Friday, November 11, 2011
A special weekend for Nickell Robey
By Pedro Moura
It was evident from the first hour of the first day of Washington preparation this week: There was something going on with Nickell Robey.
The 19-year-old sophomore cornerback, usually USC's most energetic, most non-stop player, had taken it to a new level, smack-talking more than ever before, running around like a madman on the practice field and altogether looking a man motivated to an unimaginable extent.
It turns out that was exactly true, and for good reason. Five members of Robey's family are flying in from Florida to attend Saturday's game against the Huskies, the second-straight year his family is town around this time of the year.
The reason: Robey's late mother, Maxine, would have turned 46 on Saturday. Born on November 12, 1965, she died in February 2010 from a massive heart attack just 15 days after Nickell signed with the Trojans.
"I just feel like this is a special weekend for me," Robey said this week. "My sister, my grandma, my uncle, my auntie and my little cousin, they are all going to be attending the Washington game for my mom’s birthday. It’s going to be a special weekend for me and a special game.
"I have to just play all out.”
Robey always plays all out. That's sort of his signature as a player. But this week in practice, this week -- he upped the ante even more. Why?
“I know that she is going to be watching," Robey says in response to that question. "In my mind, that’s how I think and I know she is going to be there watching. From the beginning of the week, before the week ever started, I said I was going to be amped up for these practices and game.
"I’m doing it and I’m ready to see what happens.”
Really the only issue now is whether he'll have too much energy at the start of Saturday's game. But he's confident he'll be able to control it.
“I know before the game I will have to calm down," Robey said. "I know I’ll have to have some teammates to cool me down, but at practice I can control myself.
"Game time, it’s going to be electric.”
Who was Maxine Robey? What was she like?
“She was a lot of things in one," Robey says, smiling some and calming down from his usual frantic pace of talking. "To make a long story short, she was a great lady. She worked hard. She worked two jobs while she took care of me and my sister. She was a great person to the community. People in the city, they loved her. A lot of people just say she raised some great kids and they respect her for that.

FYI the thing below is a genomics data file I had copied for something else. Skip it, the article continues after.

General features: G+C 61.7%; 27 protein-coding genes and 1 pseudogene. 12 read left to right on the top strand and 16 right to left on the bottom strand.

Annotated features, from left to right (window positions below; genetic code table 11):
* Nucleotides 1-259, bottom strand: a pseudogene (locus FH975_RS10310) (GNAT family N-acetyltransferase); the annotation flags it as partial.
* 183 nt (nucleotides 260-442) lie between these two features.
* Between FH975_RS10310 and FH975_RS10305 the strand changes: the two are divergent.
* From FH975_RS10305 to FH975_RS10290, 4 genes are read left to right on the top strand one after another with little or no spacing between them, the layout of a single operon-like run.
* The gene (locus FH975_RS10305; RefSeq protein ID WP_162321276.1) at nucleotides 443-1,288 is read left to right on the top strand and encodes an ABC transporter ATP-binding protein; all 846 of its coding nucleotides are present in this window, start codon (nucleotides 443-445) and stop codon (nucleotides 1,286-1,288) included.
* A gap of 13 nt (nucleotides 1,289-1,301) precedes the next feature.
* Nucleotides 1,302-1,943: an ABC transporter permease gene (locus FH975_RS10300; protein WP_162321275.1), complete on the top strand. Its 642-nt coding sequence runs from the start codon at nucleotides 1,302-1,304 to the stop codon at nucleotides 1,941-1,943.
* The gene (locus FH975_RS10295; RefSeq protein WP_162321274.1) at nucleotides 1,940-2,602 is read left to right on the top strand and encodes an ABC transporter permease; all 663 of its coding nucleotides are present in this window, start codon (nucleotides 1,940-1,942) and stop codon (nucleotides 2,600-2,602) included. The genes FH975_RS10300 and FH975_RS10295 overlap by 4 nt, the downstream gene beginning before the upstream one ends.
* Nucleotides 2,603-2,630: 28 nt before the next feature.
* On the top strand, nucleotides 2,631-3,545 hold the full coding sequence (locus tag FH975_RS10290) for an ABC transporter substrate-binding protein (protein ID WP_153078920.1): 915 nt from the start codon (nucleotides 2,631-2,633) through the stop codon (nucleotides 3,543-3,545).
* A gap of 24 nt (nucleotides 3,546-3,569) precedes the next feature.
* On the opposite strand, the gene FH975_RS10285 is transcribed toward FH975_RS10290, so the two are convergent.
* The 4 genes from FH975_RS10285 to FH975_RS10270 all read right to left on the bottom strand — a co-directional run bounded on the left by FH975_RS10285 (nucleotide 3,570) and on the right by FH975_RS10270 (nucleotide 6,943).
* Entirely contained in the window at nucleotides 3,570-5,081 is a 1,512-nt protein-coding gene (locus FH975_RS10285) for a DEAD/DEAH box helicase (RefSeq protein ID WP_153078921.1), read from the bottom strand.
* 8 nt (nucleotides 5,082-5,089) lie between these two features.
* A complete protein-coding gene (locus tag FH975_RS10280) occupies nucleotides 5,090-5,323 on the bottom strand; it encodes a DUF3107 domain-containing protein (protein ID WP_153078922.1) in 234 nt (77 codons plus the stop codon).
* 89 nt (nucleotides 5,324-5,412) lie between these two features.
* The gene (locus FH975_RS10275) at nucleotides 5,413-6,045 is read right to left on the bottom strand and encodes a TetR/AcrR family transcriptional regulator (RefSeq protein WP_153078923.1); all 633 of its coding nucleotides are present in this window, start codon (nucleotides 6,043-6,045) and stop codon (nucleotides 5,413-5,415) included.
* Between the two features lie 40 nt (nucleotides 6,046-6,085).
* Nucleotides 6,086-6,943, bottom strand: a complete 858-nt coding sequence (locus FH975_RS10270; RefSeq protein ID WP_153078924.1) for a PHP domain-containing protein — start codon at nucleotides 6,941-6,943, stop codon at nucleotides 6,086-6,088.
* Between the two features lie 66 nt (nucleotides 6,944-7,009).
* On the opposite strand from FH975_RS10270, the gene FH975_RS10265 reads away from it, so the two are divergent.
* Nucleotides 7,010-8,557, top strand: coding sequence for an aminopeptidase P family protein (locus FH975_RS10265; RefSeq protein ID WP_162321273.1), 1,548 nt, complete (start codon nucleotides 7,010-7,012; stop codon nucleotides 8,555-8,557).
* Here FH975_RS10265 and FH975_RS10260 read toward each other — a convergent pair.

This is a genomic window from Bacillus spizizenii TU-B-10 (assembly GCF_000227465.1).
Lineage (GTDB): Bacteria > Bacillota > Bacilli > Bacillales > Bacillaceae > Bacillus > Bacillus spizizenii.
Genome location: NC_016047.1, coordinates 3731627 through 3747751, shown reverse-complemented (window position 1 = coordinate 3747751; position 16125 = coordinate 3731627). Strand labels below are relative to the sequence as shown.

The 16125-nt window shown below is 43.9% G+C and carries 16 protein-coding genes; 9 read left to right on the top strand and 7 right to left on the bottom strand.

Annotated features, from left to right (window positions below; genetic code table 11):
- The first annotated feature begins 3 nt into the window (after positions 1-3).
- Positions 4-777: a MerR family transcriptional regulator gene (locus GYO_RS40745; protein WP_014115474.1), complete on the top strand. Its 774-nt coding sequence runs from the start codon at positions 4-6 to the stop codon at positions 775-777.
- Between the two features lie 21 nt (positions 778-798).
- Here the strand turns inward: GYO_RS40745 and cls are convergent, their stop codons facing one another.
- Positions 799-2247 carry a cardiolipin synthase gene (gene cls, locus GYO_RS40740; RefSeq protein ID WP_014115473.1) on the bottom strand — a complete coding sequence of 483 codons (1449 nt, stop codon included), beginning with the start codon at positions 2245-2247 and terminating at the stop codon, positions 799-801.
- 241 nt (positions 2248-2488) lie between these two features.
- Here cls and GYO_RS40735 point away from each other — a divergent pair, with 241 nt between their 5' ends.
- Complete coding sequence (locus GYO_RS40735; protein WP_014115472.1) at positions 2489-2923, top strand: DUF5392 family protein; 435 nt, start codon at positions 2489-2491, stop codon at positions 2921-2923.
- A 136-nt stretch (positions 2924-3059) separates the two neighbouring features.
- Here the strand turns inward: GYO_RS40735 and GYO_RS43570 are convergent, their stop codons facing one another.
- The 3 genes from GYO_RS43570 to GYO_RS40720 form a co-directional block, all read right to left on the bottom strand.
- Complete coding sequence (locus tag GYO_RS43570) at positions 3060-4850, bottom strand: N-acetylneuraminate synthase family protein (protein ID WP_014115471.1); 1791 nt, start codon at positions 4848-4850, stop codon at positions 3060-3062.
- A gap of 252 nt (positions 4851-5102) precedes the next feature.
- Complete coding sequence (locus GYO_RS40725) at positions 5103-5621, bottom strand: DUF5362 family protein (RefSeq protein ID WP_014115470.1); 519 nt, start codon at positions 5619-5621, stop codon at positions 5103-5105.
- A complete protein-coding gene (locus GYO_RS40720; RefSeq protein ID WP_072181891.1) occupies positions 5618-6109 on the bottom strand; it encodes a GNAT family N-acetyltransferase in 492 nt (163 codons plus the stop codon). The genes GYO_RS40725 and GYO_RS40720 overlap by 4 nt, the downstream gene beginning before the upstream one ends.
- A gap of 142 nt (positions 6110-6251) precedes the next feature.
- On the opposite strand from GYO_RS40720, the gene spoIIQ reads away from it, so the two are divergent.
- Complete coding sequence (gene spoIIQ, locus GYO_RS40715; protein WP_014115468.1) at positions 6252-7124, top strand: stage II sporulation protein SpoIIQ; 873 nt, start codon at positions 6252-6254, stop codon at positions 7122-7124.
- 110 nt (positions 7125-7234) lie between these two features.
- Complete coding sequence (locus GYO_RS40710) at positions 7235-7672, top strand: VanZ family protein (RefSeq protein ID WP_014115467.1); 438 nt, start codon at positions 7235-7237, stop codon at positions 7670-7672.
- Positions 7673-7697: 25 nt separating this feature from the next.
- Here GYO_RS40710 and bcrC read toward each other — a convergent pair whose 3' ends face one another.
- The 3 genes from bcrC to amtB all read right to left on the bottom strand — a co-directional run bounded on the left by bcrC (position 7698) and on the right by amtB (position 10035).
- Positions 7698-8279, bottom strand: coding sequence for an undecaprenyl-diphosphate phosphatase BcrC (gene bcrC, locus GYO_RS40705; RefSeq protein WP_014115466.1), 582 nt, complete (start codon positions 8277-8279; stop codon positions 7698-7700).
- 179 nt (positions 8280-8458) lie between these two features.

"Everybody just knows that she was a caring lady and she loved everybody, period.”
Robey's head coach at USC, Lane Kiffin, the guy who convinced him to come cross-country from Frostproof, Fl. to Los Angeles for college, also had positive memories of Robey's late mother, recalling instances where he stopped by her workplace and, later, the Robeys' home.
"She always had a smile on her face, the first one to greet you at the house," Kiffin said this week. "There must have been about 30 people in the house one night when I was there and she just knew everybody, was taking care of everybody.
"Kind of the mother hen of everybody down there."
It's almost unfathomable what Robey has had to go through over the last 20 or so months. First, he decided to go across the country for college -- a big decision in itself. Then he lost his mom, and, in the months following, he also lost regular contact with his dad.
So his sister, Maranda, and the other family members coming into town this weekend have provided a big support system through phone calls and internet conversations since then.
"That was very difficult for someone at that age to go through that," Kiffin said this week fo Robey's situation. "Coming from Frostproof to L.A. is a long and very different move. And then to have [her death] on top of it -- she was probably the person closest to him in his life -- was difficult. But it says so much about him. So many kids could use that as an excuse not to succeed.
"Instead he used it as more motivation and has been starting here ever since."